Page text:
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> Minimal Version Selection

Means no security fixes at the price of, well, minor developer inconvenience? What is the inconvenience, exactly?

> ...tomorrow the same sequence of commands you ran today would produce a different result.

I mean, I guess this is technically true. But seems like it shouldn't be an issue in practice as the API you're calling shouldn't have changed, just the implementation. If it has changed, then downgrade the dependency?




As a long-time maintainer of various packaging systems (and co-author of one):

I find myself wholly in agreement with the idea that maximal version selection is appropriate for operating systems and general software components, but not necessarily desirable for a build system.

When you consider the evaluation of a dependency graph in the context of a SAT solver, you realize that the solver would consider both a minimal and maximal version as potentially satisfying the general constraints found in a dependency graph. Whether you then optimize the solution for a minimal or maximal version becomes a matter of policy, not correctness.

The security concern can be appropriately addressed by increasing the minimum version required in the appropriate places.

With all of that said, I think that Go's potential decision to optimize for minimal version selection is likely to be considered a bug by many because it will not be the "accepted" behavior that most are accustomed to. In particular, I can already imagine a large number of developers adding a fix, expecting others to automatically pick it up in the next build, and being unpleasantly surprised when that doesn't happen.

This is an interesting experiment at the least, but I hope they make the optimizing choice for minimal/maximal version configurable (although I doubt they will).


> When you consider the evaluation of a dependency graph in the context of a SAT solver, you realize that the solver would consider both a minimal and maximal version as potentially satisfying the general constraints found in a dependency graph. Whether you then optimize the solution for a minimal or maximal version becomes a matter of policy, not correctness.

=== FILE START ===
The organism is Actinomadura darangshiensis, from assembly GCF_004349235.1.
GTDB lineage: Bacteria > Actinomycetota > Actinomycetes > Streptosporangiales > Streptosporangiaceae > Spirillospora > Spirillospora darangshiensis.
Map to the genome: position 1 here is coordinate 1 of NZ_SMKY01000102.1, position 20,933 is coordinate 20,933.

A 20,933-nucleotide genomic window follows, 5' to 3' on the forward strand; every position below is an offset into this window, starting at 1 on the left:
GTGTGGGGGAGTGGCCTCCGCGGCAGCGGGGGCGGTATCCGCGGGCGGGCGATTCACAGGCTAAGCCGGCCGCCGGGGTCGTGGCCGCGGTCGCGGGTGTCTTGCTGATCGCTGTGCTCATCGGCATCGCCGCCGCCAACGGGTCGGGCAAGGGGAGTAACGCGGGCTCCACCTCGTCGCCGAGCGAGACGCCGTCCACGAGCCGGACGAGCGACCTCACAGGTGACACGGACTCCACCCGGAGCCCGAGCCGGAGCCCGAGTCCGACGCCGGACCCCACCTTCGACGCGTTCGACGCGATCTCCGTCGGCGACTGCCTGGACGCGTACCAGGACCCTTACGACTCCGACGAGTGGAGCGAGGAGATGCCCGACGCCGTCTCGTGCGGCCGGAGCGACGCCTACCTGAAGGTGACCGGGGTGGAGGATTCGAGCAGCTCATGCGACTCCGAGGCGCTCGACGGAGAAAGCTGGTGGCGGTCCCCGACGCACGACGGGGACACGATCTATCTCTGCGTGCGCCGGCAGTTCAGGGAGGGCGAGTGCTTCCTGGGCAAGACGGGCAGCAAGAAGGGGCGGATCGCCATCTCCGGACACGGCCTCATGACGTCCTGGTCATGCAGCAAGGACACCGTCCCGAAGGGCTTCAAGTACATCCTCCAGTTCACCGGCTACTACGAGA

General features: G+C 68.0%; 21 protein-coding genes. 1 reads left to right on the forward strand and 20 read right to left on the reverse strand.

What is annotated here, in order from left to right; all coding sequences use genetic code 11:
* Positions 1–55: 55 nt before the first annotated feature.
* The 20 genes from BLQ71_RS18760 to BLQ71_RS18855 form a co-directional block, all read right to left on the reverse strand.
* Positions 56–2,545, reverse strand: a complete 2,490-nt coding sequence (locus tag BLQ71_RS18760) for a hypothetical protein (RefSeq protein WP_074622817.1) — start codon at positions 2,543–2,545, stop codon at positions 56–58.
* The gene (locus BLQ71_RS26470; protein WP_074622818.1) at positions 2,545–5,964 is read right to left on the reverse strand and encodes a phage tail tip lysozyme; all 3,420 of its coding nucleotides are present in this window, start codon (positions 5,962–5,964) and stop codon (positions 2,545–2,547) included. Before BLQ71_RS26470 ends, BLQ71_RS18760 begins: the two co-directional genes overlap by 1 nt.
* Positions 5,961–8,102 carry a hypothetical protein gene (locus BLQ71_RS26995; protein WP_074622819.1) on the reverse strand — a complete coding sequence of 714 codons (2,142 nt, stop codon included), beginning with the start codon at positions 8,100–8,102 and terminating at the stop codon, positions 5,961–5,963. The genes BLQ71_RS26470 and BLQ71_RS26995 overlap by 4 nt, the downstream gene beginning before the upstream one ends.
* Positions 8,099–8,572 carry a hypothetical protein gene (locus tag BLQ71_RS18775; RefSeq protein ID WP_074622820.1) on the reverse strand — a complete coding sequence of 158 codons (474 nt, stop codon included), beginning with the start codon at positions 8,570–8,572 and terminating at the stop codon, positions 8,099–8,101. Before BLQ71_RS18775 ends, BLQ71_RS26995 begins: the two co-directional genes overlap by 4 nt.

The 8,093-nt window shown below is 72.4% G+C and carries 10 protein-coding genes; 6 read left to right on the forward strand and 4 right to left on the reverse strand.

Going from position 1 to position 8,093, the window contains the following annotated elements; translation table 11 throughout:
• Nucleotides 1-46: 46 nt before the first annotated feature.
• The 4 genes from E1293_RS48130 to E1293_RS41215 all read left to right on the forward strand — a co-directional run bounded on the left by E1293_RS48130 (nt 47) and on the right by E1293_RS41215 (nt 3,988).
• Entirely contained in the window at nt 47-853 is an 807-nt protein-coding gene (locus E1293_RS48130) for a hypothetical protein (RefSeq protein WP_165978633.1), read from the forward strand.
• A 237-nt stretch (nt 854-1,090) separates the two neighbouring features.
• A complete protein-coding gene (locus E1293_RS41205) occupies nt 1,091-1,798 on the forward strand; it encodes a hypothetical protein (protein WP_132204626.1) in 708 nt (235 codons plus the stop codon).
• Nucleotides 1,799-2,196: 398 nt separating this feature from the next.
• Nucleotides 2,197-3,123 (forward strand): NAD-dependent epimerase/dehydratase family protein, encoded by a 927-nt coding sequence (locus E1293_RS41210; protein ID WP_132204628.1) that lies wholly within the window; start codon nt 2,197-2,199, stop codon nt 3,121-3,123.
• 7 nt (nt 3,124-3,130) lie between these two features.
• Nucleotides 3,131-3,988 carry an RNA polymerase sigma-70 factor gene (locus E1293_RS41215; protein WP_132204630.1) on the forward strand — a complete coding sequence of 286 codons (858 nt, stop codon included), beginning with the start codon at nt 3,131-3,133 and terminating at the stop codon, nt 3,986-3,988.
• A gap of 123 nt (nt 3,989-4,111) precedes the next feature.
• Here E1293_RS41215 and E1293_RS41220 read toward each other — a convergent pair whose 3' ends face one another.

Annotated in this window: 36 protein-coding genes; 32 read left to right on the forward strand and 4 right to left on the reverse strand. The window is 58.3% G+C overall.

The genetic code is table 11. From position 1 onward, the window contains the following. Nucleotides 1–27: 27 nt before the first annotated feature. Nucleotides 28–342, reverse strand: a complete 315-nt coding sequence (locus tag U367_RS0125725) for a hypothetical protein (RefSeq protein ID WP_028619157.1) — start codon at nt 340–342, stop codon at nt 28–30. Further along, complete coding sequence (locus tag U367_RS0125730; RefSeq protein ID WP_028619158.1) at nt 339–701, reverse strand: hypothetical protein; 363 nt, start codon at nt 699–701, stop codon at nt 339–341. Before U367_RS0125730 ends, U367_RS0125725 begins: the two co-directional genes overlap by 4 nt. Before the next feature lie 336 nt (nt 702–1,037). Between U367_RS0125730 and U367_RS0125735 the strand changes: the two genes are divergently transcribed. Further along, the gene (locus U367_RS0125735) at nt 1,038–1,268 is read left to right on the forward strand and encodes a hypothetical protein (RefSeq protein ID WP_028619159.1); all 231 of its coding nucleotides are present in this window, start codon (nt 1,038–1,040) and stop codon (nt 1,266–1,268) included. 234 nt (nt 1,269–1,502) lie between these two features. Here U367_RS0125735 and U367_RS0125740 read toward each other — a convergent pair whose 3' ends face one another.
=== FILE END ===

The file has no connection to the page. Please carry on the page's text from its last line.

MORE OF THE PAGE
I believe rsc is hoping they can avoid the need for a SAT solver entirely by going with minimum versions (and, implied, not allowing a newer package to be published with a lower version number).


Whether you use a SAT solver or not doesn't really matter for the purposes of this discussion -- the SAT solver is just a tool that can be used to find a solution given a set of logical statements.

My point really was this: both a maximal and minimal version can exist that satisfy a minimum-version (<=) bound dependency. In such case, which one is chosen is a matter of policy, not correctness.

As for not allowing a newer package to be published with a lower version number, that is sometimes necessary in a back-publishing scenario. For example, imagine that you publish a newer package with a higher version that has breaking changes and a security fix, and you also publish a newer package of an older version that just has the security fix. It's entirely valid to do so, for what should be obvious reasons.


Actually, I think the SAT solver is avoided by making the only version constraints of the form <=.

Using the min version appears to eschew the need for lock files. Want to upgrade? Bump your min version.


> Using the min version appears to eschew the need for lock files.

This only works if the system also prevents you from publishing a version of a package with a lower number than any previously-published version of that package.